Förderverein Informationstechnik und Gesellschaft
------- Forwarded message follows ------- Date sent: Mon, 21 Aug 2000 15:24:24 -0700 To: firstname.lastname@example.org From: Declan McCullagh <email@example.com> Subject: FC: Xerox PARC study says Gnutella suffers from tragedy of commons Copies to: firstname.lastname@example.org, email@example.com, firstname.lastname@example.org Send reply to: email@example.com
[This is an interesting article. It reminds me of pirate BBSs in the 1980s, which tried to guard against this problem with clunky upload/download ratios. (Yes, I ran a BBS on an Apple IIe and then a IIgs about 14 years ago.) We even had a term for habitual download-only users: Leeches. The authors say: "Another possible solution to this problem is the transformation of what is effectively a public good into a private one. This can be accomplished by setting up a market based architecture that allows peers to buy and sell computer processing resources..." In other words, inject market mechanisms into the file-sharing economy, which is precisely what MojoNation tries to do: http://www.wired.com/news/technology/0,1282,37892,00.html The authors don't mention MojoNation, but I assume that's because the paper was largely complete at the time of its recent introduction. --Declan]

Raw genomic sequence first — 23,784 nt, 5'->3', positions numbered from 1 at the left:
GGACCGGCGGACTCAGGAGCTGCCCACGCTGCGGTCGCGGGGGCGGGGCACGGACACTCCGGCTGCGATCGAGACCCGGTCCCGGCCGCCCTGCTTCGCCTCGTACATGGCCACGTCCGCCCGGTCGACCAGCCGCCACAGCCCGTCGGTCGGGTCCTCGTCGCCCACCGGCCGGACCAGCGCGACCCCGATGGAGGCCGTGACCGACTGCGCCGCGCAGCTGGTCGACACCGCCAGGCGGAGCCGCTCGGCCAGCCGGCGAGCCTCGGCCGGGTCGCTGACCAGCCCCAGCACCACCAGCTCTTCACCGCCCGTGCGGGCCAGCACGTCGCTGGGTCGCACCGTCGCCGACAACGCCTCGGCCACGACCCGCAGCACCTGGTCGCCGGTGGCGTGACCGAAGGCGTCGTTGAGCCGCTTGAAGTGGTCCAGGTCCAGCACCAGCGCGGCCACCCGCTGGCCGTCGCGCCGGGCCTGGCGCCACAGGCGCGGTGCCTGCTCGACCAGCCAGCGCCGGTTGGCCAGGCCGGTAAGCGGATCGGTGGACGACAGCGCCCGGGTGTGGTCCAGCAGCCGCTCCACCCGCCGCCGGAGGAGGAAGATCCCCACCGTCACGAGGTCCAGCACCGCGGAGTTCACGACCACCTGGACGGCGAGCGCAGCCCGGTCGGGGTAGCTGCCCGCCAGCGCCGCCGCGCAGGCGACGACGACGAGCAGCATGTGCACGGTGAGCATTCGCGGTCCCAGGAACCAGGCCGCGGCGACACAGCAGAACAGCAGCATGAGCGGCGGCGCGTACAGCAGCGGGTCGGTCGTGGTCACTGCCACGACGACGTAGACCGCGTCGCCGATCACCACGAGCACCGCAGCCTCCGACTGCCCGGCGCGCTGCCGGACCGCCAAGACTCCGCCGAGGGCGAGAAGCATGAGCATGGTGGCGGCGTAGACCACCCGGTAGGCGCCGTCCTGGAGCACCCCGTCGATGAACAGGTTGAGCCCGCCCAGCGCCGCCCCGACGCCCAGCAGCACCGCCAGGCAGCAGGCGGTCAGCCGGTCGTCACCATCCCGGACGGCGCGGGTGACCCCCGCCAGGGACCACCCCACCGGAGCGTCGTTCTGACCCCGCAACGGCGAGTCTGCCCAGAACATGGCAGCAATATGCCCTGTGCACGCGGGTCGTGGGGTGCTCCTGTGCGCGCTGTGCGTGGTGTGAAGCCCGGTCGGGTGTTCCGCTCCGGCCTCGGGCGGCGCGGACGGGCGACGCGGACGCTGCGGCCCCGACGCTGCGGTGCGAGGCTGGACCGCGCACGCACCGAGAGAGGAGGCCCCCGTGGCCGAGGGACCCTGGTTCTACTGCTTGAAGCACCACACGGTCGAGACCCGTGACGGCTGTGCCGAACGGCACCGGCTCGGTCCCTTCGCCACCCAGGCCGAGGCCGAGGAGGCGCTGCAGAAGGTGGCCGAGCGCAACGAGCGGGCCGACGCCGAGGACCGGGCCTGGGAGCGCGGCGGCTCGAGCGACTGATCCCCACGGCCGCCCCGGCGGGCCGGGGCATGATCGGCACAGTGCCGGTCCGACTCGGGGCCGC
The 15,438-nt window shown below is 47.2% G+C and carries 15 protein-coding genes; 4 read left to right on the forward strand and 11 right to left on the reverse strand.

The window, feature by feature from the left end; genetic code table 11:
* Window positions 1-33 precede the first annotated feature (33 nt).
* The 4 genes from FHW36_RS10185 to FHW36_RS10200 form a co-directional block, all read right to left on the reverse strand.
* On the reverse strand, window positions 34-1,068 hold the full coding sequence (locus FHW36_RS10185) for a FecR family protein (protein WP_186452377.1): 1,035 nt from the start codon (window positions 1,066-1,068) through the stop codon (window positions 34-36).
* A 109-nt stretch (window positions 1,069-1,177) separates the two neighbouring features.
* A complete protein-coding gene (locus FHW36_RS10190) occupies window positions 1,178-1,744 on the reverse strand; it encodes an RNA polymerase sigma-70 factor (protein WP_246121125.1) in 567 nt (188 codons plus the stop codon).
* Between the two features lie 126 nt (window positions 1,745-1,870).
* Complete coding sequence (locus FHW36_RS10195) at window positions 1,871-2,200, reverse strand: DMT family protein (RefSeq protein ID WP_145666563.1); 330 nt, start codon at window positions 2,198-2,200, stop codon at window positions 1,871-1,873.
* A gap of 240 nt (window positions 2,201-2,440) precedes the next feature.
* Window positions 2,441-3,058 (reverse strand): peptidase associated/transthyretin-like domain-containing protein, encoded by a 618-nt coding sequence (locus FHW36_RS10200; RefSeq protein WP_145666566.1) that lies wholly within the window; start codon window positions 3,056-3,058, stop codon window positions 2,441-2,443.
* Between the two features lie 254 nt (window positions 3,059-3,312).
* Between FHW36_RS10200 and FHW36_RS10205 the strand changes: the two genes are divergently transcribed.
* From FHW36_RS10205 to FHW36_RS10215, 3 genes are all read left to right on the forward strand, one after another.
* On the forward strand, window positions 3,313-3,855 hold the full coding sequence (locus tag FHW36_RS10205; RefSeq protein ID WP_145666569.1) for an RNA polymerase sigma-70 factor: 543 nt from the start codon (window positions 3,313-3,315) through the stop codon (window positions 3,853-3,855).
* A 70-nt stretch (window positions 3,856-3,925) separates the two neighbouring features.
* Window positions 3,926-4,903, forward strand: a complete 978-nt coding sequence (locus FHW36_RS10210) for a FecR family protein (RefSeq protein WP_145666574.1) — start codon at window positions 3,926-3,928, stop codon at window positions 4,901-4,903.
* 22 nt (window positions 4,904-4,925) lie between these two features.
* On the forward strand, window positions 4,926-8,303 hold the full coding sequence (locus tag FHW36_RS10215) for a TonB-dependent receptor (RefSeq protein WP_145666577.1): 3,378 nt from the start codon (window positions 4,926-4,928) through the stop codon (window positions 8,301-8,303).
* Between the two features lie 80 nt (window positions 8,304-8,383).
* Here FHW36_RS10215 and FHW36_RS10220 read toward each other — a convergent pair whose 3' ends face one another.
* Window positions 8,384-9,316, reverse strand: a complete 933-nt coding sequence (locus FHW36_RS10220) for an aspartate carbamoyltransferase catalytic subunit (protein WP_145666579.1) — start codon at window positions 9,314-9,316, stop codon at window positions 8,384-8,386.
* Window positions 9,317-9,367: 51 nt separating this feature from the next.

Free Riding on Gnutella Eytan Adar and Bernardo A. Huberman Internet Ecologies Area Xerox Palo Alto Research Center Palo Alto, CA 94304
An extensive analysis of user traffic on Gnutella shows a significant amount of free riding in the system. By sampling messages on the Gnutella network over a 24-hour period, we established that 70% of Gnutella users share no files, and 90% of the users answer no queries. Furthermore, we found out that free riding is distributed evenly between domains, so that no one group contributes significantly more than others, and that peers that volunteer to share files are not necessarily those who have desirable ones. We argue that free riding leads to degradation of the system performance and adds vulnerability to the system. If this trend continues copyright issues might become moot compared to the possible collapse of such systems.
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